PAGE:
9. 9. 16 | FGLSAMP 2015 Program Impact Report | 17 FLORIDA STATE COLLEGE JACKSONVILLE MIAMI DADE COLLEGE FLORIDA STATE UNIVERSITY TALLAHASSEE COMMUNITY COLLEGE PRESIDENT: Cynthia Bioteau, Ph.D. PRINCIPAL INVESTIGATOR: Jhova Renteria-Aybar PRESIDENT: Eduardo J. Padrón, Ph.D. PRINCIPAL INVESTIGATOR: Heather Belmont, Ph.D. PRESIDENT: John E. Thrasher PRINCIPAL INVESTIGATOR: Joe O’Shea, Ph.D. PRESIDENT: Jim Murdaugh, Ph.D. PRINCIPAL INVESTIGATOR: Calandra Stringer, Ph.D. ABOUT FSCJ: Florida State College at Jacksonville provides high value, relevant life-long education that enhances the intellectual, social, cultural and economic development of our diverse community. FSCJ is growing its reputation as the largest, most dynamic and most influential higher education institution on the First Coast. The number of programs offered and the quality of our graduates produce significant economic impact on the Northeast Florida region. LSAMP IMPACT: At Florida State College at Jacksonville we are committed to creating a fostering and supportive environment aiming to attract students from underrepresented minorities and empower them to pursue their education, remain persistent, and ABOUT MIAMI DADE: Miami Dade College (MDC) first opened its doors in the 1960s with just 1,428 students. It was open to any county resident who had graduated from high school, and became Florida’s first integrated junior college. By 1967, it was the largest institution of higher education in the state of Florida, and within a decade, almost 66 percent of students were minorities and 56 percent were women. Today, more than 165,000 students attend MDC, a state- supported college with seven campuses, two centers and numerous outreach centers. We are the largest institution of higher education in the United States and one of the most highly regarded colleges in the nation. The next two decades were marked by reforms of academic programs, including the creation of more than 50 new degree and short-term certificate training programs. Also, MDC introduced multimedia classrooms and the Virtual College, established the Honors College and the Emerging Technologies Center of the America’s (ETCOTA), and took on management of the reinvigorated Miami International Film Festival. Finally, in 2003, MDC introduced four-year degrees to the institution. ABOUT FLORIDA STATE: One of the nation’s elite research universities, Florida State University — with the Carnegie Foundation’s highest designation, Doctoral/Research University- Extensive — offers a distinctive academic environment built on its cherished values and unique heritage, welcoming campus on the oldest continuous site of higher education in Florida, championship athletics, and prime location in the heart of the state capital. ABOUT TCC: Located in Florida’s capital city, Tallahassee Community College serves over 15,000 students, mostly those from Leon, Gadsden and Wakulla Counties. The College is noted for its breadth of community influence, from the Florida Public Safety Institute, which trains all Florida state troopers, to the Wakulla Environmental Institute that teaches students how to become good stewards of the environment. In addition, TCC is one of the top ten national producers of Associate of Arts degrees among two-year colleges. As the importance and popularity of the STEM field has grown; the College has increased opportunities for students of all ages to gain knowledge in this in- attain degrees in science, technology, engineering, and mathematics disciplines. This empowerment, support, and success of FGLSAMP-STEM students is facilitated with the help of Professor Renteria- Aybar, institutional coordinator at FSCJ, and Dr. James Stittsworth, Professor Lee Seltzer and Dr. Wai Kitto who act as co-advisors of the FGLSAMP-STEM Club. FGLSAMP-STEM Club advisor and co-advisors work together to make it possible for FGLSAMP- STEM students to attend workshops, conferences and events that provide educational enrichment experiences for FGLSAMP students. Participation in Summer Undergraduate Research Experience (REU) is recommended as a means of gaining experience in their field of study. LSAMP IMPACT: FGLSAMP, in partnership with the National Science Foundation (NSF), aims to significantly increase the numbers of STEM baccalaureate, masters and Ph.D. recipients through the implementation of best practices established over the past 14 years of operation. The FGLSAMP model employed to meet our goal is based upon a holistic approach designed to facilitate STEM recruitment, STEM retention, professional and academic development and STEM graduation at both the graduate and undergraduate levels. This model will also assist our ability to cultivate greater program execution and output. At Miami Dade College, we use a multi- pronged approach to increase the numbers of minorities completing STEM associate degree and transferring to four-year degree granting institutions. This approach includes sponsorship of our local FGLSAMP club – Synergy, support of student tutoring in high-risk courses, advisement, mentorship, support of both internal and external research experiences, and an annual bus tour of the four-year degree awarding FGLSAMP institutions across the state. Combining traditional strength in the arts and humanities with recognized leadership in the sciences, Florida State University provides unmatched opportunities for students and faculty through challenging academics, cultural discovery and community interaction. Underlying and supporting the educational experience at Florida State University is the development of new generations of citizen leaders, based on the concepts inscribed in our seal: Vires, Artes, Mores — Strength, Skill and Character. LSAMP IMPACT: The FGLSAMP at FSU program provides a unique mentorship opportunity for the students involved. Our eight graduate student mentors, who are completing doctoral programs in areas ranging from Industrial Engineering to Biophysics and from Math to Nutrition and Food Science, are each paired with around three undergraduate students, allowing for a close mentor- mentee relationship to develop. This component is coupled with our monthly meetings, which bring faculty and staff guests from around campus to provide information and help connect students with opportunities to engage outside of the classroom. Each meeting features a monthly Grad Mentor spotlight, where our Grad Mentors share their own journeys to Ph.D. programs. Other topics have included introduction to research, professional conference opportunities, applying for graduate school, national fellowships, and summer REU opportunities. demand field. The Advanced Manufacturing Training Center on TCC’s main campus offers a wide variety of professional certifications, while the STEM Gym operated by the Division of Science & Mathematics gives grade-school-aged children a look into the wonders of applied science. LSAMP IMPACT: The primary focus of FGLSAMP here at TCC is to increase the number of baccalaureate degrees granted to underrepresented students in the STEM disciplines. Participants have an academic support system that provides the counseling, mentoring, and tutoring needed to pursue an undergraduate and graduate degree in STEM, which ultimately leads to the Professoriate. Student academic success includes Academic Excellence and Professional Development Workshops as well as opportunities for summer research and internship experiences. TCC’s STEM Center also offers a tutoring program as well as an environment that fosters both an academic and professional learning community.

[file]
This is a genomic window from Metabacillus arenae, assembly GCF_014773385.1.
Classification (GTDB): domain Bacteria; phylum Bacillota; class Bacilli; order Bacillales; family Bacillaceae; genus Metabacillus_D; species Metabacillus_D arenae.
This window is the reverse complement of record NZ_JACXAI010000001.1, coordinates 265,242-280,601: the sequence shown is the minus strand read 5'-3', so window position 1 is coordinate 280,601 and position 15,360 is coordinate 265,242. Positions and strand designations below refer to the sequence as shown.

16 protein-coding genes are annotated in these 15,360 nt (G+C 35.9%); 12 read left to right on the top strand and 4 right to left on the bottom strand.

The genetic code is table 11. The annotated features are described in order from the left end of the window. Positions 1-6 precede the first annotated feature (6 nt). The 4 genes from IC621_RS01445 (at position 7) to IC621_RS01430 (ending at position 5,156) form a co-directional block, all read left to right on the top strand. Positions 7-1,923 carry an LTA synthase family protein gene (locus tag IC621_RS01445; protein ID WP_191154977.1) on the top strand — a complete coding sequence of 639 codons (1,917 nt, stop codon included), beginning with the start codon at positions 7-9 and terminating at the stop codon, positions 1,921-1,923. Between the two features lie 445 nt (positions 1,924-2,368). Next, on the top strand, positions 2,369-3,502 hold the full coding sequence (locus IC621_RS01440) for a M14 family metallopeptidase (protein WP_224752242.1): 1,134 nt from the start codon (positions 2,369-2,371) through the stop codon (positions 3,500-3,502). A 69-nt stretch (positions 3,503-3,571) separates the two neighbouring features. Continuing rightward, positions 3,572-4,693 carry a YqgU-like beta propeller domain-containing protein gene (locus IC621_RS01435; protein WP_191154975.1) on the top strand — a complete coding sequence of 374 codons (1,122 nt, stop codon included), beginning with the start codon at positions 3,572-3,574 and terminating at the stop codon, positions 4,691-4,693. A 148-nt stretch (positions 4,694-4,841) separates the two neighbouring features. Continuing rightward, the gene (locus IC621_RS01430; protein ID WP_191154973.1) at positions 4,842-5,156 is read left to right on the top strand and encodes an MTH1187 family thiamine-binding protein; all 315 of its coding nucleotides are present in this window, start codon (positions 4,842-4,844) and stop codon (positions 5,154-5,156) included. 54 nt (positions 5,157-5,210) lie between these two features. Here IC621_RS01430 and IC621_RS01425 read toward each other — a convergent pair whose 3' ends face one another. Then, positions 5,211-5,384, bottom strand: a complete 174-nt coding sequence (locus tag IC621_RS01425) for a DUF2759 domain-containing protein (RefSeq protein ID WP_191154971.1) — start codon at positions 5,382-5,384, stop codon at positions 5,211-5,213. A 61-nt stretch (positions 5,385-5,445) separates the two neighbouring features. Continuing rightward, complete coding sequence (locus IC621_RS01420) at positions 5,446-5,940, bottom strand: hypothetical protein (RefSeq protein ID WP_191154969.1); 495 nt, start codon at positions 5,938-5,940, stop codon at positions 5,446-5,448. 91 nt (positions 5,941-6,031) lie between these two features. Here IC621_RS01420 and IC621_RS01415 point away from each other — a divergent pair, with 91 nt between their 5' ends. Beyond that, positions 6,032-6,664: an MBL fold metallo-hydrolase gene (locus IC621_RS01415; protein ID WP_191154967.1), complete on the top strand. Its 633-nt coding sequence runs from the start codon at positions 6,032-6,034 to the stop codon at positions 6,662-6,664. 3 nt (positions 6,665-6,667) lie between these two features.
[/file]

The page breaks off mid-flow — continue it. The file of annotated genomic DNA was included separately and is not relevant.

10. 10. 18 | FGLSAMP 2015 Program Impact Report | 19 UNIVERSITY OF CENTRAL FLORIDA UNIVERSITY OF MIAMI UNIVERSITY OF SOUTH FLORIDAUNIVERSITY OF FLORIDA PRESIDENT: John Hitt, Ph.D. PRINCIPAL INVESTIGATOR: Fidelia Nnadi, Ph.D. PRESIDENT: Julio Frenk, Ph.D. PRINCIPAL INVESTIGATOR: Michael Gaines, Ph.D. PRESIDENT: Judy Genshaft, Ph.D. PRINCIPAL INVESTIGATOR: Bernard Batson PRESIDENT: W. Kent Fuchs, Ph.D. PRINCIPAL INVESTIGATOR: Anne Donnelly, Ph.D. ABOUT UCF: Established in 1963, UCF is now the second largest university in the United States and the second largest producer of science, technology, engineering and mathematics (STEM) graduates in the State University System of Florida. UCF offers 210 degree-programs on 12 colleges to 61,000 students, from its main campus, its hospitality campus, its health sciences campus, and its 10 regional locations. These offers reflect UCF’s commitment to offer opportunities for partnerships and innovative research. ABOUT UM: A private research university with more than 16,000 students from around the world, the University of Miami is a vibrant and diverse academic community focused on teaching and learning, the discovery of new knowledge, and service to the South Florida region and beyond. The University comprises 11 schools and colleges serving undergraduate and graduate students in more than 180 majors and programs. In 2015, U.S. News & World Report ranked UM among the top 51 universities in the country in its “Best Colleges” listings. U.S. News also cites several of its programs in “America’s Best Graduate Schools.” Established in 1925 during the region’s famous real estate boom, UM is a major research university engaged in more than $330 million in research and sponsored program expenditures annually. While the ABOUT USF: The University of South Florida is a high-impact, global research university located in Tampa Bay on Florida’s spectacular west coast. It is one of the largest public universities in the nation, and among the top 50 universities, public or private, for federal research expenditures. The university is one of only four Florida public universities classified by the Carnegie Foundation for the Advancement of Teaching in the top tier of research universities, a distinction attained by only 2.3 percent of all universities. The university’s main doctoral granting institution located in Tampa is home to over a dozen colleges and USF Health. USF signature research areas include Aging and Neuroscience, Bioengineering, Cancer Biology, Drug Discovery, Sustainability and Water Resources, Nanotechnology and Advanced Materials, Robotics, Computer Vision and Pattern Recognition. LSAMP IMPACT: Since its inception in 1993, FGLSAMP program has impacted the University of South Florida’s diversity, student success, and research mission. First and foremost, due to FGLSAMP’s primary goal of ABOUT UNIVERSITY OF FLORIDA: The University of Florida is one of only 17 public land-grant universities that belong to the Association of American Universities. With more than 50,000 students, UF is now one of the largest universities in the nation; one campus includes 16 colleges and more than 150 research centers and institutes. UF has more than 4,000 faculty members with distinguished records in teaching, research and service, including 42 faculty elections to the National Academy of Sciences, Engineering, the Institute of Medicine, or the American Academy of Arts and Sciences. Annual research funding to the University of Florida has grown more than 300 percent, placing UF firmly among the top 20 public research institutions nationally. This combination of exceptional faculty and facilities provides undergraduate students with unparalleled opportunities in STEM fields. LSAMP IMPACT: The University of Florida is a long-standing member of the Florida Georgia Louis Stokes Alliance for Minority The university promotes a diverse and inclusive environment, with students enrolled from 50 states and 148 countries, and study abroad and research programs with 98 institutions in 36 countries. Students at UCF have been recognized throughout the world and include recipients of the Rhodes, Mellon and Goldwater scholarships. In 2014, UCF enrolled more National Merit Scholars and awarded more degrees than any other Florida university. LSAMP IMPACT: The College of Engineering and Computer Science Office of Diversity and Inclusion (CECS ODI) was created with the purpose of providing assistance and resources to students- particularly underrepresented, faculty, administrators and staff members in the college. To date, CECS ODI has four programs: FGLSAMP, NACME, IGNITE in STEM and RAMA. Two of the aforementioned programs were established to supplement the UCF FGLSAMP program. The first program, IGNITE in STEM (Impact, Grow, Network, Innovate, Translate and Educate in STEM) was designed to increase the retention and persistence rates of our undergraduate students through the provision of cultural, academic, personal and professional (CAPP) developmental support in peer and mentoring coaching sessions. During the fall and spring semesters, a total of twenty-four IGNITE sessions are held with over 200 attendees. majority of this work is housed at the Miller School of Medicine, investigators conduct hundreds of studies in other areas, including marine science, engineering, education, and psychology. LSAMP IMPACT: The University of Miami is committed to continuing to increase number of underrepresented students in all science, technology, engineering and math (STEM) fields, and the FGLSAMP program has been instrumental towards this effort. Since 2003, 51 UM undergraduate students have participated in the FGLSAMP program, and all of these students graduated from UM with a degree in Biomedical Engineering; almost half have reported continuing their studies toward an advanced degree. While at UM, students are engage research for at least two semesters, and are all required to present at the FGLSAMP EXPO and UM’s Research, Creativity and Innovation Forum. The encouragement received by FGLSAMP students to succeed in their academics and also be actively engaged in research has had a positive impact on the University as a whole. These students represent UM and also the FGLSAMP program and serve as a positive example of how far underrepresented minorities can go when offered guidance and support. advancing the annual production of URM students who earned STEM degrees. The project is aligned with USF’s strategic plan of growing the number of STEM degrees awarded and producing a highly qualified STEM workforce for the region, state, and number. FGLSAMP been (and continues to be) uniquely positioned to support these efforts. Many of the academic and social integration (e.g., targeted financial aid scholarships, individualized academic counseling and tutoring, peer and near peer study groups, undergraduate research opportunities, graduate school application assistance, etc.) practices within the “LSAMP model” have been increasingly as university-wide activities. Along with demographic shifts in our country’s minority population, FGLSAMP inspired programming has helped to increase the retention of URM students in STEM disciplines. During the 2013-2014 academic year, USF awarded over 500 undergraduate STEM degrees to minority students, an increase of nearly 200 percent from the 2003-2004 academic year. In addition to its impact’s on USF’s URM STEM retention rates, FGLSAMP has enhanced USF’s national profile through the individual achievement of its scholars. The project has assisted both current and past FGLSAMP participants in their successful applications for national awards and gaining admissions into competitive doctoral STEM programs (MIT, UC-Berkeley, Purdue, Georgia Tech, etc.). Participation (FGLSAMP) and shares the overall goals of increasing student retention and graduation in STEM disciplines and giving students the tools they need to successfully graduate and pursue a graduate degree and STEM career. This effort includes several mechanisms. During the academic year students are offered professional development activities including meeting with STEM graduate students, attending research conferences, and attending seminars on how to apply to graduate school and how to apply for funding for graduate school. The primary focus of preparation for STEM graduate school and careers is the expectation that all FGLSAMP students conduct academic year research and make research presentations. The FGLSAMP program works with students to identify research mentors and helps them secure and successfully participate in these projects. Students are expected to attend and present their work at the Annual Florida Undergraduate Research Conference and the Annual UF Undergraduate Research Symposium. Students are also encouraged to build on these experiences by participating in off campus summer research at other institutions. FGLSAMP students are also encouraged and assisted in their applications for other prestigious internal programs including the University Scholars Program and the Ronald McNair Program, which help enhance their preparation, and eventually, the NSF Graduate Research Fellowship and other graduate programs.